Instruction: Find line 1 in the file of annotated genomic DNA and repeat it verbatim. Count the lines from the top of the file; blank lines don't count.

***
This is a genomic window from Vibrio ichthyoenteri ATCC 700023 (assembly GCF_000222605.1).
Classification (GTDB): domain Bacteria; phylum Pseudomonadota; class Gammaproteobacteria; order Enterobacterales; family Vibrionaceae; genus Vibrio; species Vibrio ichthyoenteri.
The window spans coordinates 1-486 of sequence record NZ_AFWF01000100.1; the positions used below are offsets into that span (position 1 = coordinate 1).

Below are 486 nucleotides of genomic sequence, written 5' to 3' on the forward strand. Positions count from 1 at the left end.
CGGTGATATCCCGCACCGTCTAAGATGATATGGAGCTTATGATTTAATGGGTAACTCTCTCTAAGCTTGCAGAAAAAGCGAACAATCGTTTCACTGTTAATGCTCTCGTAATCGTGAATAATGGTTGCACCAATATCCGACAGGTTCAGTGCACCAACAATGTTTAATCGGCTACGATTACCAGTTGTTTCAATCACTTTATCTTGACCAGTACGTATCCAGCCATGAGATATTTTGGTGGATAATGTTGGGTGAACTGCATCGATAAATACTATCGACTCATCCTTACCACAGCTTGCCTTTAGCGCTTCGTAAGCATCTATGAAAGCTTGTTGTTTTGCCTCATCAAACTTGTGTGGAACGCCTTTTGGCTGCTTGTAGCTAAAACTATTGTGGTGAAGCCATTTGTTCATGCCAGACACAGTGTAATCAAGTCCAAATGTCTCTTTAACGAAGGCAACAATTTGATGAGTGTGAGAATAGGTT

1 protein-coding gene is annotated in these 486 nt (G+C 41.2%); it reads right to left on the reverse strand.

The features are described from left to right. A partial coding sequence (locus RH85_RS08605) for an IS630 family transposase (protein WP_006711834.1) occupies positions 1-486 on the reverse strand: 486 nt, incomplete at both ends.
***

This is a genomic window from Vibrio ichthyoenteri ATCC 700023 (assembly GCF_000222605.1).